ISLAMABAD: Government officials have been warned against replying to WhatsApp messages after security agencies identified malware to gain access to important government documents.
According to an official press release issued by the Prime Minister’s Office (PMO) on Friday, some hackers had attempted to gain access to mobile phones of senior bureaucrats by pretending to be government officials.
“The involved elements tried to acquire sensitive information from government officials and bureaucracy,” said the press release.
They also tried to seek information by sending malware through WhatsApp, it added.
A senior government official, who was privy to the hacking attempts, told Dawn that some joint secretaries and additional secretaries in different ministries received messages from hackers impersonating their bosses and other senior officials in various departments.
PMO says hackers posing as senior officials tried to extract sensitive info
In the messages, officials were asked to share important and sensitive documents.
The attempts were thwarted after officials brought the matter to the notice of their seniors, who denied sending any such messages.
After alarm bells were rung, the services of intelligence agencies were sought, which confirmed that the attempts were made by hackers.
According to the PMO, the government had instructed all officials to remain vigilant and not respond to any such messages.
The officers have also been directed to inform the cabinet division immediately after receiving such messages.
All security agencies were fully alert to deal with this matter, the press release added.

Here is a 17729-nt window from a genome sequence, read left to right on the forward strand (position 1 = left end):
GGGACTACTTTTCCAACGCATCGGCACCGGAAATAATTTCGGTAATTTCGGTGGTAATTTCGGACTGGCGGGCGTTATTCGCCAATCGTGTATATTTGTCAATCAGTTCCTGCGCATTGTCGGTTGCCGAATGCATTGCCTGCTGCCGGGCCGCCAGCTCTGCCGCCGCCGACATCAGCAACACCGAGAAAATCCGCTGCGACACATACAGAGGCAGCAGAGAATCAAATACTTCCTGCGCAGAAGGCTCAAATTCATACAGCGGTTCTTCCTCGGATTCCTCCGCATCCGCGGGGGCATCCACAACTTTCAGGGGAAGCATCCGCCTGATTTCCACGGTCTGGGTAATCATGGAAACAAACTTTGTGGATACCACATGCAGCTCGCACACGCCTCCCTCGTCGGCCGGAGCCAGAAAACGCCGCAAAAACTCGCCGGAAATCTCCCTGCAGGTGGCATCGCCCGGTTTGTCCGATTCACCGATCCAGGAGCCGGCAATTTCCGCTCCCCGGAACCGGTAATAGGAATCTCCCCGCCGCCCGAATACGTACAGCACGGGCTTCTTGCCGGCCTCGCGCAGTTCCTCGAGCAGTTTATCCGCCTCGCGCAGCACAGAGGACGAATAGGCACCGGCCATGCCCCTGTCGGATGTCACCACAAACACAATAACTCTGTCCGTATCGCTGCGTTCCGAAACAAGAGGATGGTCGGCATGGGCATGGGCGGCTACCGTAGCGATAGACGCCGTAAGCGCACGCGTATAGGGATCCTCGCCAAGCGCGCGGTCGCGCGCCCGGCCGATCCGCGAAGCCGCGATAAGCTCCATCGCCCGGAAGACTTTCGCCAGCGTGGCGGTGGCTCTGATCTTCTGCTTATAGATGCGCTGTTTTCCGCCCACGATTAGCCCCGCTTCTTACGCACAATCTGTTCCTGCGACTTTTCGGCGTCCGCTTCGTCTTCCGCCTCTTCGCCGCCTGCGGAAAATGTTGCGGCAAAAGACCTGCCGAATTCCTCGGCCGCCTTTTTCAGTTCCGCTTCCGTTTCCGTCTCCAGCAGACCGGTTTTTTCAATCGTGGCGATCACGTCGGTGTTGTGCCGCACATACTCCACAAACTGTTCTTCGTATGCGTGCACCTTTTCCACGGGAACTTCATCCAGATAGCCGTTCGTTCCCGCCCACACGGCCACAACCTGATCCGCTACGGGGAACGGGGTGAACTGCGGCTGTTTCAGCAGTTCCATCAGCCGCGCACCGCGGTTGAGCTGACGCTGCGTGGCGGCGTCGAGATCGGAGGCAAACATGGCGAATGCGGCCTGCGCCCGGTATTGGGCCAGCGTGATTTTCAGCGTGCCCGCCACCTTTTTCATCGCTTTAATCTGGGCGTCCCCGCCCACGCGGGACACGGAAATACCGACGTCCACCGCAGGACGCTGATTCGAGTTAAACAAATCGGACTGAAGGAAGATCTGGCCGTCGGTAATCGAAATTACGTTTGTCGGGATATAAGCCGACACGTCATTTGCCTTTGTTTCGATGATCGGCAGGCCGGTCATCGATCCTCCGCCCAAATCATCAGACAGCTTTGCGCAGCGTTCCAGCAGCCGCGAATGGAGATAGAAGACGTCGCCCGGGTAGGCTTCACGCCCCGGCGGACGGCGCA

Government departments and state institutions have seen several hacking attempts in the recent past where hackers tried to gain access to critical data.
Last year, after the PM Office was rocked by a security breach that led to informal chats between officials — including former PM Imran Khan, then information minister Marriyum Aurangzeb and PML-N vice president Maryam Nawaz — being leaked on social media, the government had formed bodies to probe the leaks,
consisting of members of intelligtence agencies such as Inter-Services Intelligence and the Intelligence Bureau.
In October 2022, then-interior minister Rana Sanaullah had claimed that some staff members of the PM House were found to be involved in the leaks, and no bugging or foreign involvement was suspected.
Media reports from the time mentioned two arrests, but these were not officially confirmed.
Mr Sanaullah had claimed at the time that the PM’s office was regularly debugged as per routine practice.
After that, a number of purported telephonic conversations of prominent politicians, lawyers and retired judges were also leaked on social media, after which PTI filed a petition in the Supreme Court seeking a probe into the audios.
A similar case is also pending before the IHC.
Prominent personalities whose audio recordings were leaked included ex-chief justice Saqib Nisar, Bushra Bibi and members of Imran Khan’s federal cabinet.
Then, last month, the Public Accounts Committee (PAC) of the previous National Assembly directed the Ministry of Interior to investigate the leak of citizens’ and military officials’ data from the National Database and Registration Authority.
Published in Dawn, August 26th, 2023